This is my bad.  The initial symptoms for the most part remain with me.  My arm always has an odd feeling. It is super sensitive. My hand always has a prickly sensation that distracts from my fine motor skills.  For example, the sensations make it difficult for me to identify items in the bottom of my purse (the abyss). It can be very frustrating. Additionally, I have spells of numbness in my legs.  I frequently have a significant level of pain throughout my body.

I am very sensitive to weather changes, heat and humidity. I will have episodes in which my symptoms are more pronounced - I am exhausted, I am depressed, I ache everywhere, etc. I have been spoiled by a relatively cooler summer this year.  However, the recent heat wave and ridiculous humidity have me in the middle of an episode. I am currently a bit more frustrated because I don't want it to derail my weight loss.  About the only thing I can do is to rest and wait it out.  In the meantime, exercise is tough or non-existent and when I don't feel well and/or depressed I want to eat everything...and I feel like I have eaten a little bit of everything this past week.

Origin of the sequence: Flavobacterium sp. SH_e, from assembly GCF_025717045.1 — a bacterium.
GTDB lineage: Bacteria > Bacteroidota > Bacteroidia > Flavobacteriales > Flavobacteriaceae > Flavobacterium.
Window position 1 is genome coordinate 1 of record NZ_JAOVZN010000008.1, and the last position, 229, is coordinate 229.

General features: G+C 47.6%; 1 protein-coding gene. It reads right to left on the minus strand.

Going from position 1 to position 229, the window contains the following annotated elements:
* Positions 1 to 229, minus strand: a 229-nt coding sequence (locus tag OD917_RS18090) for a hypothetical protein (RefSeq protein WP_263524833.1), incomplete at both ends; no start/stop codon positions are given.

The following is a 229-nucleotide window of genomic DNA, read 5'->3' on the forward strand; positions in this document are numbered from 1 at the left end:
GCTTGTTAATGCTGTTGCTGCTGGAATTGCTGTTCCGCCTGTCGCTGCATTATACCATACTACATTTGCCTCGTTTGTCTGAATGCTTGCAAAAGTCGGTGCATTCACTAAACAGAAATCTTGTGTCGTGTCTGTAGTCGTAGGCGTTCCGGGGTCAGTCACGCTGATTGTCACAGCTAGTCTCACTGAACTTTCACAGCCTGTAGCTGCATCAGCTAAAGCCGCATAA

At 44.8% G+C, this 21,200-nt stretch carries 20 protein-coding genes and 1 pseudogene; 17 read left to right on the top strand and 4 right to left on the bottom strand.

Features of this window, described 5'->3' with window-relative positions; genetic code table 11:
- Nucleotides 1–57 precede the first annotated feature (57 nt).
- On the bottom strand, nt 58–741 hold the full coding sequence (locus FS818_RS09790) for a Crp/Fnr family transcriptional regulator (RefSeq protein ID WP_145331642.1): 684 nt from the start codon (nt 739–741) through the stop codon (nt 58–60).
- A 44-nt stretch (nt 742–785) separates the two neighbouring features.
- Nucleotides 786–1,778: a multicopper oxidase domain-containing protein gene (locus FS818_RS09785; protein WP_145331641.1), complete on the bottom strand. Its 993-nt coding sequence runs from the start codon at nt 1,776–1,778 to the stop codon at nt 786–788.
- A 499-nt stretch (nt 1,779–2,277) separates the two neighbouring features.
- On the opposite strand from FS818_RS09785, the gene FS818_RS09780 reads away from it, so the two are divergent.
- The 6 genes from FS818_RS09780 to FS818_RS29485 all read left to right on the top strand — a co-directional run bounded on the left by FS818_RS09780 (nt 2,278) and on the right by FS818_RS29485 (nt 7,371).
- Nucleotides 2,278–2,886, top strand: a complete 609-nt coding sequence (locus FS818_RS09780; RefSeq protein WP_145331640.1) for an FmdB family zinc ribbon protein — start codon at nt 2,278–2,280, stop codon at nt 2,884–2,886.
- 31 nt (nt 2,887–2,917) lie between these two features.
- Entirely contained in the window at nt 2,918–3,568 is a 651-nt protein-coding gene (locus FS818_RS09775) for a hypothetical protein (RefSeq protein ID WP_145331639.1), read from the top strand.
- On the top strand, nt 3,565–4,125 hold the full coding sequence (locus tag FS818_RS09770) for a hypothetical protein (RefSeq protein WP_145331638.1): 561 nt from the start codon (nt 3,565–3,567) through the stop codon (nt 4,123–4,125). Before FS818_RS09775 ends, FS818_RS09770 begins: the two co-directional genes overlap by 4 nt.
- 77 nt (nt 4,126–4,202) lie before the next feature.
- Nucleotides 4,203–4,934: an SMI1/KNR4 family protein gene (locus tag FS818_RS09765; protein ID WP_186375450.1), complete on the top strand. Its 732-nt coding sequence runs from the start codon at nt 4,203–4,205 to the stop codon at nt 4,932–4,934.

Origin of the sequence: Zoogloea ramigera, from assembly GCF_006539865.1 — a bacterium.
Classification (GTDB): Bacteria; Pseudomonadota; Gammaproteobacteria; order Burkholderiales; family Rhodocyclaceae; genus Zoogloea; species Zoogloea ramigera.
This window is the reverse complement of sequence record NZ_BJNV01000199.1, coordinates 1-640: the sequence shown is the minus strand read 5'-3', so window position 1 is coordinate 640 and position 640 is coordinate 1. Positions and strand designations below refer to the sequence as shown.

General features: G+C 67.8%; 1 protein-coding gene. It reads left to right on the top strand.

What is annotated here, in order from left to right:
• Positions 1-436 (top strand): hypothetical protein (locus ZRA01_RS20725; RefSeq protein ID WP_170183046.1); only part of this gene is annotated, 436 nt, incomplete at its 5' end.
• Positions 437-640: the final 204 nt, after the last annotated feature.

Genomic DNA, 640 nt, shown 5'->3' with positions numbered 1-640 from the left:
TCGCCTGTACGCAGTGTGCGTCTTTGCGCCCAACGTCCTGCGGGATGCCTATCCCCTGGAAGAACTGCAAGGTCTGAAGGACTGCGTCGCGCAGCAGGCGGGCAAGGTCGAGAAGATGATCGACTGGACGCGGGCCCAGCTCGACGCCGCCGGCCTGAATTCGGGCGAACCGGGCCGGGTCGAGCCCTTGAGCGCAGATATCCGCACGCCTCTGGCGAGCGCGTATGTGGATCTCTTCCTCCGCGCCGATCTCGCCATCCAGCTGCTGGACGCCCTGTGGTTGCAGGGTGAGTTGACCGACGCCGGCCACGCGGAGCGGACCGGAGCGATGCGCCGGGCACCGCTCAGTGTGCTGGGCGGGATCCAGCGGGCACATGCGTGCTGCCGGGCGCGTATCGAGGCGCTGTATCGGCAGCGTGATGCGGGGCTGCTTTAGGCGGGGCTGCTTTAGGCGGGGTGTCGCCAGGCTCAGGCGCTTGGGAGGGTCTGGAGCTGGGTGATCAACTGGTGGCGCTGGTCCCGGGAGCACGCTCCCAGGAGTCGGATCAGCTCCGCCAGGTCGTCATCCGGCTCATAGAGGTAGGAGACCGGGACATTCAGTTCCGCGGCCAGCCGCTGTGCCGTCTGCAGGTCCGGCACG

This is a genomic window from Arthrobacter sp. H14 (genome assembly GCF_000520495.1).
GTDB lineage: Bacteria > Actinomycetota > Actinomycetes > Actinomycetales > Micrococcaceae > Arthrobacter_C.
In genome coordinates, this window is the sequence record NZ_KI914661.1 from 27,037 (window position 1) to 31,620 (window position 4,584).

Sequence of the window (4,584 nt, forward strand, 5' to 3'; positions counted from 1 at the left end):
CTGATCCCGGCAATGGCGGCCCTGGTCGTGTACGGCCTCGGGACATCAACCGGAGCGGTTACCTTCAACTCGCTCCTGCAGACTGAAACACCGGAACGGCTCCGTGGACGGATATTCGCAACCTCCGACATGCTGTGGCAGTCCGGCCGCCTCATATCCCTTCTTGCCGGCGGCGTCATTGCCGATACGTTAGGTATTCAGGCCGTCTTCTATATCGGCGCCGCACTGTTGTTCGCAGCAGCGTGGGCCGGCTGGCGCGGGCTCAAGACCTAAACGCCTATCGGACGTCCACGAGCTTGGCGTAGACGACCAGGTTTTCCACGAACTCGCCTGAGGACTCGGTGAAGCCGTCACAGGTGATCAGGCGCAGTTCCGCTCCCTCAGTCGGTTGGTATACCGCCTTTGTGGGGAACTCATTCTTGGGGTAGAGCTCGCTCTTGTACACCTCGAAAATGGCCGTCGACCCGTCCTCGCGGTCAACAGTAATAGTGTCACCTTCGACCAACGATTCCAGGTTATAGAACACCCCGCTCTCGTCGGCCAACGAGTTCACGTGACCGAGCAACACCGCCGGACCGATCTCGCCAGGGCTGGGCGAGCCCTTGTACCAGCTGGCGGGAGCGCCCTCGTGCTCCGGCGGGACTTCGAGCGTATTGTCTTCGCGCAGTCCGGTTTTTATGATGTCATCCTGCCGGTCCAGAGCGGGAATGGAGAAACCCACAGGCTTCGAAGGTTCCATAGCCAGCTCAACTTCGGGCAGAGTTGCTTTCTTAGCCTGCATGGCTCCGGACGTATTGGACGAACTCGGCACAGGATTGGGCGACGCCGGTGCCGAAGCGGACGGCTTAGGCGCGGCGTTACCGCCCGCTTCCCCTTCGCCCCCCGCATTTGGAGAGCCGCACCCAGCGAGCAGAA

I struggle with the "invisibility" of my disease. For the most part, no one can see when I am struggling. I wonder if they think I am just being lazy or making up lame excuses. Perhaps this is part of the reason I am sharing this on the blog. 

One of the hardest parts for me has been feeling like there is a cloud following me around just waiting to unleash a major storm. With MS every patient is different and it is extremely frustrating that doctors can not give you an actual prognosis.  Will I continue as I am forever or will I lose my ability to walk or even die from complications?  I remind myself that no one has any guarantees - that doesn't always make me feel better.


This is my good.  Physically, I am in a relatively stable place and my mobility is good. Despite flare ups of my initial symptoms, I have not had any major changes or significant new symptoms. My most recent MRI showed no additional lesions :)  Everyone has their challenges and this is mine. It could be SO much worse.